As the Kyoto Protocol runs out, world leaders plan to reconvene in Copenhagen, Denmark this December to discuss provisions for a new multinational treaty to reduce carbon emissions and prevent climate change. At the same time, fossil fuel industries and other heavy carbon emitters are preparing a global campaign to influence negotiations at the conference and protect their interests.
Reporters from the Center for Public Integrity in D.C. have joined a team of journalists from eight countries “deemed essential to a successful treaty”— Australia, Brazil, Canada, China, India, Japan, the United States, and European Union—to investigate this multinational lobbying campaign.
The report, “The Global Climate Change Lobby,” was released by CPI this week. It includes an interactive map showing current levels of greenhouse gas emissions by country. The CPI report coincided with the launch of CIR’s collaborative project with FRONTLINE/World to investigate the trillion-dollar carbon trading market: “Carbon Watch.”
From the CPI report:
Relying on more than 200 interviews, lobbying and campaign contribution records in a half-dozen countries, and on-the-ground reporting from Beijing to Brussels, our team pieced together the story of a far-reaching, multinational backlash by fossil fuel industries and other heavy carbon emitters aimed at slowing progress on control of greenhouse gas emissions. Employing thousands of lobbyists, millions in political contributions, and widespread fear tactics, entrenched interests worldwide are thwarting the steps that scientists say are needed to stave off a looming environmental calamity, the investigation found.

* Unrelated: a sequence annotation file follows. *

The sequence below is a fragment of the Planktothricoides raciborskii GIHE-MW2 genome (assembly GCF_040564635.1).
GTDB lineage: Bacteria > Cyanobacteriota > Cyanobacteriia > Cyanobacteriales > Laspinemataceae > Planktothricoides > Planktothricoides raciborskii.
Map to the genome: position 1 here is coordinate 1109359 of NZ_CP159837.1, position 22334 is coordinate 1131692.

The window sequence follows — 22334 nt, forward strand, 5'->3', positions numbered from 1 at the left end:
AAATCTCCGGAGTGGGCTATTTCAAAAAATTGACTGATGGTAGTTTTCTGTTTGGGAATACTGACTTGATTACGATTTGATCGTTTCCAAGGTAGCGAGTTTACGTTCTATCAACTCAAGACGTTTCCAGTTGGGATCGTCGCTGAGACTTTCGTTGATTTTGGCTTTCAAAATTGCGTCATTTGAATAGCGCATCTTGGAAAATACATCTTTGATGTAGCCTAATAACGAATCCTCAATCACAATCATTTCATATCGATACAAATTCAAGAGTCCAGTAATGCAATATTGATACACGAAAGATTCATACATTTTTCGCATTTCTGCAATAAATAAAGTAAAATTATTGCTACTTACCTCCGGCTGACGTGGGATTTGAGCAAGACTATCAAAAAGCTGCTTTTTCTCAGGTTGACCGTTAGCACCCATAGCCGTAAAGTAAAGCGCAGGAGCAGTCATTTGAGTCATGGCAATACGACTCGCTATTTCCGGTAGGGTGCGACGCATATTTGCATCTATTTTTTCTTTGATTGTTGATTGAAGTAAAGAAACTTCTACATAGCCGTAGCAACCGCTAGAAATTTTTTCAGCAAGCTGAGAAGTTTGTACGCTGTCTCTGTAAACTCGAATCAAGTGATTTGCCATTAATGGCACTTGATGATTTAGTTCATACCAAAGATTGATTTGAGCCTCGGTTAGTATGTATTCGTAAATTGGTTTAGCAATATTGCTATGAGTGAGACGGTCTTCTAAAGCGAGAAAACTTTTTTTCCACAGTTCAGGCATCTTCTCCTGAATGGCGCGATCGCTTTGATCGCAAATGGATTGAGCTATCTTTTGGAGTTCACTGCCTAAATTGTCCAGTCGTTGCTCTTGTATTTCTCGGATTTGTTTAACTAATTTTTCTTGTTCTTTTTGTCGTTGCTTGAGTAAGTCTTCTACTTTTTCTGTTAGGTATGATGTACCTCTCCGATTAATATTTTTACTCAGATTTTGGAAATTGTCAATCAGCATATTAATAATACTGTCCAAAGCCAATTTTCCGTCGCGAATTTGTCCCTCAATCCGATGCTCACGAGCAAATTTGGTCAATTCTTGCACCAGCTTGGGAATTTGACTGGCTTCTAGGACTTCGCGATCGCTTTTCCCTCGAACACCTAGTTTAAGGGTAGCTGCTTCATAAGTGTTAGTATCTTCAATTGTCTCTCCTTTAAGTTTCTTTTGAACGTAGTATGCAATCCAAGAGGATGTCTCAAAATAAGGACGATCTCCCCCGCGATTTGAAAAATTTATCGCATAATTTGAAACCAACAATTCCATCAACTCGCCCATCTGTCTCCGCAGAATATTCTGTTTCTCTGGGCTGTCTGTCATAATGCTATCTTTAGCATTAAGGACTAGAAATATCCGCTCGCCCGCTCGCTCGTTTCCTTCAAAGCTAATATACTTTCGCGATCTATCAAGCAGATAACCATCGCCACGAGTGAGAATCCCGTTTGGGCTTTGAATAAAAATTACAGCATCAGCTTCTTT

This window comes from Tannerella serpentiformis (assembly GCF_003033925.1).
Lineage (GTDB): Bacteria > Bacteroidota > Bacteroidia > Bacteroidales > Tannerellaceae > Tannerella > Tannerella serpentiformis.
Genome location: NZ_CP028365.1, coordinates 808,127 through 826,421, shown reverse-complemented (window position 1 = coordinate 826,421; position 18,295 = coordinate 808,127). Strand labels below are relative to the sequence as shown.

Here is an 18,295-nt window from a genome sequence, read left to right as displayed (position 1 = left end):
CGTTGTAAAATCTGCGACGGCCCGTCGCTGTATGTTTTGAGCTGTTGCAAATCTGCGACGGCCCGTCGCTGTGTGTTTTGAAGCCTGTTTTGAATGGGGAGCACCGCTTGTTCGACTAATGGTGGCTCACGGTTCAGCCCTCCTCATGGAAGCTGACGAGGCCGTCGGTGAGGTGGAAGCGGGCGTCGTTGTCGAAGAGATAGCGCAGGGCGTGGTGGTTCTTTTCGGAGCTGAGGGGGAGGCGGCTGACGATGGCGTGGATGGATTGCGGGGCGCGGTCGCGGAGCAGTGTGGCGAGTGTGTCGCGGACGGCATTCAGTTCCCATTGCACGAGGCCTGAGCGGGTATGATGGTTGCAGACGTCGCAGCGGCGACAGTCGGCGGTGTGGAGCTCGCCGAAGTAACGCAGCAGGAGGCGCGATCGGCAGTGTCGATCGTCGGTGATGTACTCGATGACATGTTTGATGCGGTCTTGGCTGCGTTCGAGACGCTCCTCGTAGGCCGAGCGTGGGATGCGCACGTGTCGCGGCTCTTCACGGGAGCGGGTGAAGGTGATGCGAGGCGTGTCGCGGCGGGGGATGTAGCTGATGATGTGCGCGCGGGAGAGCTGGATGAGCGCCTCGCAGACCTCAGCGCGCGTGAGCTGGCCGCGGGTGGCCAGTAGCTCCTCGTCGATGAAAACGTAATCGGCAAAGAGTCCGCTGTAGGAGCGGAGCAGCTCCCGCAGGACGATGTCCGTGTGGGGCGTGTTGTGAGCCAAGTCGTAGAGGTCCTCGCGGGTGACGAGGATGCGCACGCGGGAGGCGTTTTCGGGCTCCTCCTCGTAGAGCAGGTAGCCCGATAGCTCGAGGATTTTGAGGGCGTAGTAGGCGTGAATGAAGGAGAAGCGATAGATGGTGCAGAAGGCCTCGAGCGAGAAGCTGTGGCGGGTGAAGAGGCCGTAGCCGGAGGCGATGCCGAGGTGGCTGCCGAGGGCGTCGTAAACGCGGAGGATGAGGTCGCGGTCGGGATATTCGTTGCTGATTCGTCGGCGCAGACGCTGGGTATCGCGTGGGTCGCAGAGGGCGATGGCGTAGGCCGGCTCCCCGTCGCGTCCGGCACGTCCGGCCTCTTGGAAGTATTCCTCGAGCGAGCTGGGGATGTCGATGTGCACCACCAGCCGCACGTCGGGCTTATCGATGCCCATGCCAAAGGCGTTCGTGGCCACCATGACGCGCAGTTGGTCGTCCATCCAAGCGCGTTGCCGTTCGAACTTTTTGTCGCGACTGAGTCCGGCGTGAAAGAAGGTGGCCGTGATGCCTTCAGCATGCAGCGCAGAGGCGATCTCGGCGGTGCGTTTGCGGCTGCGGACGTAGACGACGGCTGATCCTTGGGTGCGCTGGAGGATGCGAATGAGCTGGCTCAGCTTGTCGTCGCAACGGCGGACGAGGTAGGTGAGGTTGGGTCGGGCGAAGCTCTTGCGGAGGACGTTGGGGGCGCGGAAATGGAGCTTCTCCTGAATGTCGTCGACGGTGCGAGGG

Among our findings:
• Both developed and developing countries are under heavy pressure by fossil fuel industries and other carbon-intensive businesses to slow progress on negotiations and weaken government commitments. The clash cannot simply be framed as one between richer and poorer nations.
• China’s moves to hasten development of renewable energy, Brazil’s pledges to curb Amazon deforestation, and other steps to address climate change in the developing world have prompted a strong pushback from domestic in-country interests determined to maintain the status quo.
• Instead of a broad frontal assault on the climate science that marked the pre-Kyoto battles, lobbyists seeking to dilute the Copenhagen treaty have changed strategy, acknowledging there is a problem while focusing on slowing or easing national commitments.
• The intensity of the lobbying can be seen most clearly in developed countries, where official registers reveal that thousands of industry representatives have attempted to influence climate legislation. In the United States, there are now about 2,810 climate lobbyists — five lobbyists for every member of Congress — a 400 percent jump from six years earlier. And in Australia, Canada, and the European Union, hundreds more lobbyists are at work attempting to block or water down strict limits on carbon emissions.
• Powerful corporations are fielding multinational efforts to influence the debate, such as Peabody Coal, the world’s largest coal company, in Australia and the United States; and oil giant Exxon Mobil in Canada, the European Union, and the United States. Although largely operating at a national level, opponents of a strong climate change treaty are employing similar fear tactics worldwide, including threats of massive blackouts and job losses.
• The voices of scores of business advocates for stronger climate change policy, including alternative energy companies and would-be players in the carbon market, can barely be heard above the clamor of the older, well-capitalized, and deeply entrenched industries that have been lobbying on climate change for more than 20 years.
• As a result of the forces arrayed against stricter emissions limits, no developed nation has made a firm pledge for the kind of emissions cut scientists say will be needed within the next decade to stave off catastrophic climate change.